Unlike muscles, bones and other connective tissue is missing the inner core of the intervertebral disc its own vascular supply system. Of course, your intervertebral disc still needs it Nutrients and oxygen. Also must produced garbage, such as old cells, again be transported away. For this reason, your body makes use of two mechanisms from physics: diffusion and osmosis. Put simply, this means: it comes to you pressure-dependent fluid exchange between your intervertebral disc and its surroundings [3,4].

So experiences the intervertebral disc print, for example, if we are sitting then will Fluid squeezed out of the intervertebral disc: Waste materials can be transported away. Conversely, if the intervertebral discs be relieved, for example when lying down, the intervertebral disc fills up new fluid and nutrients [3,4].

Change of position - the little snack for your intervertebral discs

That means there is a magic cure for a healthy and stress-resistant intervertebral disc: Move. Whenever you change your position the pressure changes on your intervertebral discs. That means when you move you feed your intervertebral disc and thus help to maintain the important function of the intervertebral disc.

Don't starve your intervertebral disc, pay attention a lot of exercise in your everyday life.

At the latest after 30 minutes in one position absolutely must Move (come from sitting to walking, for example). And at least every few minutes small micro-movements should take place (for example, shift your weight from left to right) [5,6].

If you have a hard time, this one Exercise breaks and the active sitting you can really implement that 8clip bring to the office. This clip gives you Feedback about how much you move. Additionally motivated if you stay in one position for too long again, he'll get you through fine vibrations for more movement.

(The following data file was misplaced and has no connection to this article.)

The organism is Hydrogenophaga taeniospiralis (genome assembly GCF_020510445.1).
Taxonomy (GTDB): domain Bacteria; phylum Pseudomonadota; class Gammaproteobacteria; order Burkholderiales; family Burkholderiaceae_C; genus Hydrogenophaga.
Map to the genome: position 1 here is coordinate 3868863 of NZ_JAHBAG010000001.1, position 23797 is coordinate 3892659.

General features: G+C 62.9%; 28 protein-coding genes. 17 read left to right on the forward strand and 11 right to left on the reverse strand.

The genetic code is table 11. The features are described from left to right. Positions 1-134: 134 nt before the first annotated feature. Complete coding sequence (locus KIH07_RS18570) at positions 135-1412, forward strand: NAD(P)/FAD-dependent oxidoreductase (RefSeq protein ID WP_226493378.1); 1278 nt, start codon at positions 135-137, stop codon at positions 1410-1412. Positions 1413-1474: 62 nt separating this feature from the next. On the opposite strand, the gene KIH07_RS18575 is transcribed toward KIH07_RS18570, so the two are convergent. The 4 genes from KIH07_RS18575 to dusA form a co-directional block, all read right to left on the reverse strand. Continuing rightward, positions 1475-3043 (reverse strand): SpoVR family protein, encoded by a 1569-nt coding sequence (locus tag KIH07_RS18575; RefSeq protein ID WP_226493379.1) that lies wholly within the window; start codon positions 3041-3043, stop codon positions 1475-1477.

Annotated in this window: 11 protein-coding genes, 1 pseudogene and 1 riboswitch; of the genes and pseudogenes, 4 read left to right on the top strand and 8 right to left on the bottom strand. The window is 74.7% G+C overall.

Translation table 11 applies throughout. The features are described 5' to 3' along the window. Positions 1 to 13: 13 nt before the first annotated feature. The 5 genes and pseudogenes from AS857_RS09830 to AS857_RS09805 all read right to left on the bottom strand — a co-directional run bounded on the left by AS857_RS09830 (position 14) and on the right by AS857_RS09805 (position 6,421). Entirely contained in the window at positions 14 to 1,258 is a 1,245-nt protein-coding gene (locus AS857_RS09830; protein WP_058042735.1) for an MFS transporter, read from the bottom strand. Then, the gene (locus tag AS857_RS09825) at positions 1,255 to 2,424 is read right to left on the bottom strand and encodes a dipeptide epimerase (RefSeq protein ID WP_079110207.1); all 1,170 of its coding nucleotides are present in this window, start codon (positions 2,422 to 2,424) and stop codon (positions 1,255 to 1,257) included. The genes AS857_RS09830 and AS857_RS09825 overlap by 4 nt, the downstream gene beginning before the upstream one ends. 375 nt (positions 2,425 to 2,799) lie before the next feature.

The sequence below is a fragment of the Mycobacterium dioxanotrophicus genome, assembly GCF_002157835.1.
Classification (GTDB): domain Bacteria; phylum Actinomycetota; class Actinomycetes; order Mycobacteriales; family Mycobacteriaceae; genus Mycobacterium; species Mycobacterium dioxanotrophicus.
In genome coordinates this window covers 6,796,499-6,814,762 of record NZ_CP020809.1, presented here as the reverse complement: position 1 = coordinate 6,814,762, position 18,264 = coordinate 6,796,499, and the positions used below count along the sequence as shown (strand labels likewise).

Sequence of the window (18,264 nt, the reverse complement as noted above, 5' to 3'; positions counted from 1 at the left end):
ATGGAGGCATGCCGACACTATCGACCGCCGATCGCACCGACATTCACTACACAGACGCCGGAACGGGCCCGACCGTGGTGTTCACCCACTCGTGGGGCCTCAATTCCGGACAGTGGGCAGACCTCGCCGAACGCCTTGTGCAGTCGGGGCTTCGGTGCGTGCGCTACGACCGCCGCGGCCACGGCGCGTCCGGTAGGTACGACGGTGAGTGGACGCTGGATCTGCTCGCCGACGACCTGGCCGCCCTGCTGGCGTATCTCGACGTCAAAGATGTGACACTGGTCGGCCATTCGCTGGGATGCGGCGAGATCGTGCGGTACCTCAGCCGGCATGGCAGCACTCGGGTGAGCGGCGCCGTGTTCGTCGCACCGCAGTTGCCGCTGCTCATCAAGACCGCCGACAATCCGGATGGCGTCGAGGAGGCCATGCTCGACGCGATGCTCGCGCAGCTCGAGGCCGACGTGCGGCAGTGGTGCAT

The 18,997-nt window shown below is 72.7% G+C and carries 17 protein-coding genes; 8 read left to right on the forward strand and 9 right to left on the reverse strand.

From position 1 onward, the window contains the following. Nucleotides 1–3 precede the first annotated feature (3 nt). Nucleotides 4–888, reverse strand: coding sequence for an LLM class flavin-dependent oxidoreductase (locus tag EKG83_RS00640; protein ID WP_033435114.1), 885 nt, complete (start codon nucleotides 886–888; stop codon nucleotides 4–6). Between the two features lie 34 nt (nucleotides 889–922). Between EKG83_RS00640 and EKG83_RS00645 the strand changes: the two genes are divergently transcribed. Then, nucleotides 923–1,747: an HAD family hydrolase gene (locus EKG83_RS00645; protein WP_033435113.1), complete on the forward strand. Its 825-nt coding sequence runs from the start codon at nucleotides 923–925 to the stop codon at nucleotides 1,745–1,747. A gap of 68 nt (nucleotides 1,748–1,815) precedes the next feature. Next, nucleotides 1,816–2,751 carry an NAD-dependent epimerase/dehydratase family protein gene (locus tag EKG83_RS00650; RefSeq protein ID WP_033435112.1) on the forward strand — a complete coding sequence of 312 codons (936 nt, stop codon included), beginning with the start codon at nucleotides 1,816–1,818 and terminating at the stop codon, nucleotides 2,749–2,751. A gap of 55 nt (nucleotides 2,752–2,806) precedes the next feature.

What you learned about the function of the intervertebral disc in this article

You now know that your intervertebral discs can neither slip nor jump out. Because it is firmly fused with the vertebral body through ligaments and connective tissue fibers. You have also learned that your intervertebral disc will literally starve to death if you don't regularly feed it through exercise. Hurray, you are now a real disc expert.

To know better

Due to the pressure of everyday life, every person loses about 1.7 cm in body size throughout the day due to the fluid decrease in their intervertebral discs. This is also due to our gravity, among other things. Scientists were able to prove that astronauts on the Skylab 4 gained more than 4 cm in height during their stay in weightless space. However, this effect immediately regressed as soon as the astronauts were back on earth [4].

Important NOTE:
This article is for general guidance only and is not intended to be used for self-diagnosis or self-treatment. He can not substitute a visit at the doctor.

[1] Schünke, M.; Schulte, E .; Schumacher, U. (2007): Prometheus. LernAtlas der Anatomie. 2nd edition Stuttgart: Georg Thieme Verlag.

[2] Streeck, U .; Focke, J .; Klimpel, L .; Noack, D. (2007): Manual Therapy and Complex Rehabilitation. Volume 2: Lower Body Regions. Heidelberg: Springer Medicine Verlag.

[3] Frost, B .; Camarero-Espinosa, S .; Foster, E. (2019): Materials for the Spine: Anatomy, Problems, Solutions. In: materials (Basel). 12 (2): 253.

[4] Kramer, R .; Matussek, J .; Theodoridis, T. (2013): Diseases caused by intervertebral discs. Causes, diagnosis, treatment, prevention, assessment. 6th edition. Stuttgart: Georg Thieme Verlag.

[5] Sorensen, C.J .; Norton, B.J .; Callaghan, J.B .; Hwang, C.T .; Van Dillen, L.R .: Is lumbar lordosis related to low back pain development during prolonged standing? Man. Ther., 20 (2015): 553-557.

[6] Womersley, L .; May, S .: Sitting posture of subjects with postural backache. J. Manip. Physiol. Ther., 29 (2006): 213-218.